Wright points out that most PCs and laptops now have XGA as standard display resolution, and your presentation will look the best when the display matches the projector’s resolution.

On the subject of brightness, Wright says it is again about matching needs. “As rule, the entry level brightness for projector should be 1200 lumens, ideal for even semi-bright rooms. However, 2000 lumens will allow the ambient light to be relatively high to the point that people can read and write notes in comfort,” he says. “The biggest issue with projectors is the ambient light between the projector and the screen – the less there is, the better the image.”

The dealer or reseller you buy your projector from is equally important as the projector itself. Find one that offers 24-hour back-up and service, as well as loan projectors in times of need.

“Also check the warranty,” adds Wright. “Some manufacturers won’t warrant the product if it runs continuously for more than certain number of hours, or if it is installed upside down (ie ceiling mounted). Buy brand you know, that is supported locally.”

You might also want to check the warranty on the lamp – they’re not cheap to replace. In fact, Julian Lefebvre, from Mitsubishi distributor Melco New Zealand, suggests all buyers should check the total running cost of their intended purchase, beyond simple lamp replacement. “The latest 0.7-inch LCD panels are only likely to last around 2000 hours, so users may be hit with $3000-plus bill to replace the panels soon after their first lamp replacement.”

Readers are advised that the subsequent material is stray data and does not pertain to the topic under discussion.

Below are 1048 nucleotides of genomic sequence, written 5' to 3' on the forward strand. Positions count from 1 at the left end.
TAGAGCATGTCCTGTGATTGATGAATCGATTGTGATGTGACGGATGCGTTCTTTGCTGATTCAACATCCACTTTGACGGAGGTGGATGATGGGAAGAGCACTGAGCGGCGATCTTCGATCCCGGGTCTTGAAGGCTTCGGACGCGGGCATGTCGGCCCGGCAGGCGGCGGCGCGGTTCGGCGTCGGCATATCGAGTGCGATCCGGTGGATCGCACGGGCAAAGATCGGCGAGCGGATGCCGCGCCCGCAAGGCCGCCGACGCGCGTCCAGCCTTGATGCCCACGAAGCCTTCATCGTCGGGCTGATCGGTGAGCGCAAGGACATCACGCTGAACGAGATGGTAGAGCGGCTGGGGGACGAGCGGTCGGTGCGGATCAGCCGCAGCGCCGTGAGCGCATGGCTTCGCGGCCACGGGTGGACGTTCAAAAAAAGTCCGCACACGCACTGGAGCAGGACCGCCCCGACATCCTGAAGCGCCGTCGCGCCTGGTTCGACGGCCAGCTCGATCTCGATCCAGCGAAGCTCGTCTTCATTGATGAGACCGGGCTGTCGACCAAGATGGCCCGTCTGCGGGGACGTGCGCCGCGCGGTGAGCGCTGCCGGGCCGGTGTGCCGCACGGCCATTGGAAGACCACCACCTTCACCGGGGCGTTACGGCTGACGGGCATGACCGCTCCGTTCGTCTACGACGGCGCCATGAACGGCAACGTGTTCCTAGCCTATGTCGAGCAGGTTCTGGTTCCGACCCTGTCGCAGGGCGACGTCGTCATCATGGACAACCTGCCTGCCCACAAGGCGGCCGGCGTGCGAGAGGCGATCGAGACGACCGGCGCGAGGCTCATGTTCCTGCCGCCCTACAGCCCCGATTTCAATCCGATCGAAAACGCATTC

An even brighter future

The future is bright indeed for the multimedia projector market, with the most growth expected in the home theatre market. Remember that business data/video projectors don’t necessarily make good home cinema projectors – it is specialised market sector – although there are exceptions. Epson’s EMP51 and EMP71, for example, make excellent sales presentation tools during the week, and on the weekend double as home theatre projectors.

While LCD projectors are still common, DLP (Digital Light Processing) technology is becoming an option for an increasing number of projector manufacturers. One reason is its ability to project digital-to-digital images (ie where the source can be supplied as digital output). As Knowles explains: “the digital input signal is not converted to analogue for projection, as is the case with LCD (Liquid Crystal Display) technology. This means there is no deterioration in image quality caused by signal conversion, which makes it ideal for home theatre enthusiasts.

“DLP also offers far higher contrast ratios than LCD,” adds Knowles. “The contrast ratio differential and consequent image quality difference between DLP and LCD will continue to grow.”

Projectors will continue to get brighter, with no corresponding weight gain, and there will be increased interest in wireless projectors as well as models with CompactFlash card capability (or other data storage technology) for PC-free presentations.

Tips for presenters

Once you’ve purchased projector, the key is to get the optimum performance out of it. M-tech offers some operational tips:
• Ensure the “auto setup” feature is compatible with your computer. Auto keystone correction is another handy feature, eliminating that annoying “skewed” image when the projector isn’t sitting flat or straight on to the screen. However, keystone correction, because it digitally squeezes the image in, may not always be appropriate when displaying fine text such as spreadsheet. When fonts are just one or two pixels wide, and squeezed, something has to give and the image can become blurry.
• Utilise remote mouse control, especially on PowerPoint presentations. This allows you to present information at your pace, because you control it from your presentation position (such as the lecturn, desk, or while r